Baieido / Tokusen Syukohkoku

The Baieido catalog is not set up like those of other incense companies where lines of incense are ordered by quality from the expensive to the affordable. Not only that, but Baieido’s incenses are often higher quality than their corresponding prices, which might be as positive a comment as I could make for a company as a whole. You’re basically guaranteed good, natural incense from them and I get the impression that they rarely if ever use synthetics or nonnatural organics in their blends.

Baieido also know their aloeswood, perhaps better than any other company and they offer four kinds of aloeswood from inexpensive Indonesian Kokonoe No Kumo to Vietnamese Hakusui, as well as an entire Rikkoku set with six different aloeswoods. Hakusui aloeswood is about as fine a wood as you can imagine outside kyara, it’s warm, spicy and devoid of the off hints you’d find in lower quality wood. And in Baieido’s premium Tokusen Syukohkoku (second down), it’s the basis of one of the most incredible, well rounded incenses available.

If you’ve sampled enough incense, you’ve probably run across what would be called spice blends. When I think of these, particularly in terms of “hot and spicy,” you’re usually in the realms of cinnamon, clove and nutmeg. These are difficult incenses to get right because the aromatics are always intense, sometimes too intense, so I find it difficult to find one with the right balance. While the ingredients list for this incense doesn’t include any of those spices overtly, relying more on the interplay among the aloeswood, sandalwood and “Chinese herbs and spices,” the stick definitely seems to have the perfect spice blend in front, one that interacts with the high quality wood.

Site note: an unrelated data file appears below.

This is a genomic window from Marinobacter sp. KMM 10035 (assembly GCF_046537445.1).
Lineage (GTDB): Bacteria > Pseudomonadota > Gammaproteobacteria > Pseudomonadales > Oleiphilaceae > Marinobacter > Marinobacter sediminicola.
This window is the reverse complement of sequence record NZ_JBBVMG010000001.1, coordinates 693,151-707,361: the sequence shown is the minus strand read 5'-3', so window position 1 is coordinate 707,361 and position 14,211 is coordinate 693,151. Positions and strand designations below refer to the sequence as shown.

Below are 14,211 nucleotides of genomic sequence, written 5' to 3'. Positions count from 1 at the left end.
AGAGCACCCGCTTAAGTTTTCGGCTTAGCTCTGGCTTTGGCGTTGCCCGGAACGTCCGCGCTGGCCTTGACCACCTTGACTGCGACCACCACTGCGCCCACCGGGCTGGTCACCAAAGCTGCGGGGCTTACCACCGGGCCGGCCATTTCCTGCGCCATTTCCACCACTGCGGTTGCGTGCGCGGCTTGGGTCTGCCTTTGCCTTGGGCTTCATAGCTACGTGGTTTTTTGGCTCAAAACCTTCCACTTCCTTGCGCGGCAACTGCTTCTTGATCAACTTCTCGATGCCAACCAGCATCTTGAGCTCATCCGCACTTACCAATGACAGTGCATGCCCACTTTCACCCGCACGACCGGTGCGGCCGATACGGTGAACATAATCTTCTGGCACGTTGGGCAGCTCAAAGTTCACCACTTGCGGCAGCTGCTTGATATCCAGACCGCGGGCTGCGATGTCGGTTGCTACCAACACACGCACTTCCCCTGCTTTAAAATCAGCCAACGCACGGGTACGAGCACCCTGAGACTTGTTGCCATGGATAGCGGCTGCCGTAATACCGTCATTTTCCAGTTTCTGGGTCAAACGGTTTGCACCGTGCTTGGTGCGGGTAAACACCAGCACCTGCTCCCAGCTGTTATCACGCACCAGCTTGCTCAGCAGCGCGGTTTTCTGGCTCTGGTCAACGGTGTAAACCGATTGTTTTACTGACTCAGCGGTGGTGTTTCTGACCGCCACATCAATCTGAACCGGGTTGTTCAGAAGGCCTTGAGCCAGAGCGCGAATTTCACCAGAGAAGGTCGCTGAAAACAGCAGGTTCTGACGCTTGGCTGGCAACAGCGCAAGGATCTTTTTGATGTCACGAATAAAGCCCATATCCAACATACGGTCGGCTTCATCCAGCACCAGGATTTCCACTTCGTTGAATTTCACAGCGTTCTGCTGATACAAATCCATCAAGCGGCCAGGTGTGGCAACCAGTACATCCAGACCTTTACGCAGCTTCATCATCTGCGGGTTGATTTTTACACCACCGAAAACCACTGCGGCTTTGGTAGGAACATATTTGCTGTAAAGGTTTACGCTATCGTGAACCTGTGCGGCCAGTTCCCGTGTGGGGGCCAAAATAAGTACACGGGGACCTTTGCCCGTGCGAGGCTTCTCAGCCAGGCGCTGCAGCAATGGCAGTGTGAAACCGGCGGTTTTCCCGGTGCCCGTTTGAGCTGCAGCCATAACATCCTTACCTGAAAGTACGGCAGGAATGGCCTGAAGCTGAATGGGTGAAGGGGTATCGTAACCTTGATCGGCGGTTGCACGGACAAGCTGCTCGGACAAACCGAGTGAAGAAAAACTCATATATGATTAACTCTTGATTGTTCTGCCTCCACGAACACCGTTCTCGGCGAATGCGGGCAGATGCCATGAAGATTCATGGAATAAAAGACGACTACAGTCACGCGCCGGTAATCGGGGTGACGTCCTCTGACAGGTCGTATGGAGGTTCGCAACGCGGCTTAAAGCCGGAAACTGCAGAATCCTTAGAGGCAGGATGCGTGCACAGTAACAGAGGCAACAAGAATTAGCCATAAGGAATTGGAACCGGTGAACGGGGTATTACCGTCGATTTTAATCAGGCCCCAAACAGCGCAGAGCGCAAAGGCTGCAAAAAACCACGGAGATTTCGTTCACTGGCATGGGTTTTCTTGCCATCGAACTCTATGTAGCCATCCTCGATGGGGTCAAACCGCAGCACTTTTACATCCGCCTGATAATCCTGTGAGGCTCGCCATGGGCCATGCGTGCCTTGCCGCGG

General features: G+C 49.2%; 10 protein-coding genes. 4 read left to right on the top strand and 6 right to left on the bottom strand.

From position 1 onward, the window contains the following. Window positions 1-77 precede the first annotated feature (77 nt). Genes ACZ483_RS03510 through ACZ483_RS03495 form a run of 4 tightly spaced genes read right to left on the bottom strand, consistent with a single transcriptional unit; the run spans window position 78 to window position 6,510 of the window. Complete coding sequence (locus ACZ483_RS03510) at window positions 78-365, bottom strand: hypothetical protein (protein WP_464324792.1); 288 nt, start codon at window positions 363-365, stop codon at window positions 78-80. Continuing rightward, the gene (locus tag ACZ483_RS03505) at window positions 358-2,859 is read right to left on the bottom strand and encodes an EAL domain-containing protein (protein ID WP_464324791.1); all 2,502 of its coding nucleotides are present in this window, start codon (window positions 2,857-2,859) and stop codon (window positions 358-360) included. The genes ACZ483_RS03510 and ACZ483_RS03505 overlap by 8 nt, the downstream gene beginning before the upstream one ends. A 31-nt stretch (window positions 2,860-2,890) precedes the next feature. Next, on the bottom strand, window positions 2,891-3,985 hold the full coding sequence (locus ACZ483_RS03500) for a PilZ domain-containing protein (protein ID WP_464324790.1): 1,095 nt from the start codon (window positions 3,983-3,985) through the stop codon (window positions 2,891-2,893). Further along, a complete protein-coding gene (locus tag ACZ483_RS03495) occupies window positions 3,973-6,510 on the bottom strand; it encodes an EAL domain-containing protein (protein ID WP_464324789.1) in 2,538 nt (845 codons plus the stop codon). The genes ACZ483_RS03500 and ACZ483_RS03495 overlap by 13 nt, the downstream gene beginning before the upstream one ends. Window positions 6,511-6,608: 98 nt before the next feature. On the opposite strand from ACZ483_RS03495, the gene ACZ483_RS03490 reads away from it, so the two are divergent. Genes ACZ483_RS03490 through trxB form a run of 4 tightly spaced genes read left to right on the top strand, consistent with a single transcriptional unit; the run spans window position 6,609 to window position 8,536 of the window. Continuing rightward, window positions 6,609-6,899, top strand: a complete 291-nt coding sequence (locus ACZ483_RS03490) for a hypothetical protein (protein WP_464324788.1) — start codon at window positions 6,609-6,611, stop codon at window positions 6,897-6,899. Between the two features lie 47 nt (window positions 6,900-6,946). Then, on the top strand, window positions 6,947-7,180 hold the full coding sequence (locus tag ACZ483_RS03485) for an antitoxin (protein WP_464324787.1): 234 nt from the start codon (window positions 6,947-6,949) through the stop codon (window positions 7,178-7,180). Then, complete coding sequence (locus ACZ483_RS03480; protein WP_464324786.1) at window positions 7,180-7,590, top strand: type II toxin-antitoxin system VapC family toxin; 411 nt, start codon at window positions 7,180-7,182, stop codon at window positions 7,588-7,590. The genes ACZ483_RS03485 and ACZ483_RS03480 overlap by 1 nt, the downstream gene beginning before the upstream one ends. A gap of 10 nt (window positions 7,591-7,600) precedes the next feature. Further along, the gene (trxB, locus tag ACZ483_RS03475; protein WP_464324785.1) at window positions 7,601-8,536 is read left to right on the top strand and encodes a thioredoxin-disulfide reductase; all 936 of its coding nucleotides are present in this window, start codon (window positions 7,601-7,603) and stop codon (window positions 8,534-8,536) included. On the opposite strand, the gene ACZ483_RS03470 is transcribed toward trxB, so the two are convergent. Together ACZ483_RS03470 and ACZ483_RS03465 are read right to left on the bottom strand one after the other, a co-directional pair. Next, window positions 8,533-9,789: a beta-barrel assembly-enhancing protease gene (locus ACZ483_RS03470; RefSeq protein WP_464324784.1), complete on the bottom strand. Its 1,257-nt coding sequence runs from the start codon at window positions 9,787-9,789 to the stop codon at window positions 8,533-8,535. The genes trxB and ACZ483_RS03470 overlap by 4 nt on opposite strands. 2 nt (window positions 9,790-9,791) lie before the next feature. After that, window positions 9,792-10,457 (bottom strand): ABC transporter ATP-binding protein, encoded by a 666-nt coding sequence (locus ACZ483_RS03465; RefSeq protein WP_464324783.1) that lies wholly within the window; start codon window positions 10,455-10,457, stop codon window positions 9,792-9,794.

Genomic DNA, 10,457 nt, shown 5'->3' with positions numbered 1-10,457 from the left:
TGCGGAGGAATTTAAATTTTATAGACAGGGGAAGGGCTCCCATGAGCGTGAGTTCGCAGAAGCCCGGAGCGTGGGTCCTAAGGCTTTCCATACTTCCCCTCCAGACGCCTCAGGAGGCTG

While Tokusen Syukohkoku is certainly a premium incense and will have an associated start up cost (usually $84 for a 50 gram box, but some companies break the boxes down into starter rolls), you’re getting as much bang for the buck as you can possibly get for this sort of incense (130 sticks for $84 means you’re paying (very approx.) $o.75 a stick which is a tremendous deal for this sort of quality level. In fact with all the changes in aloeswood regs, I wouldn’t be surprised to see the price come up a bit – and it would still be worth it.

I hesitate to come up with an all time top 10 incense list, given cost plays such an enormous factor in what’s good, but if I did, I’d be hard pressed not to have this one on the list. It’s that good, perhaps the perfect spicy incense.



  1. ScentedGnome said,

    April 12, 2016 at 6:26 pm

    This is easily my favorite “house incense” I just burn near myself when I’m at the PC.

  2. August 7, 2008 at 10:24 am

    […] 7, 2008 at 10:24 am (Baieido, Incense, Japan) Late last year I wrote about Baieido’s Tokusen Syukohkoku, a premier incense if there ever was one and one I would almost see as more comfortable in the […]

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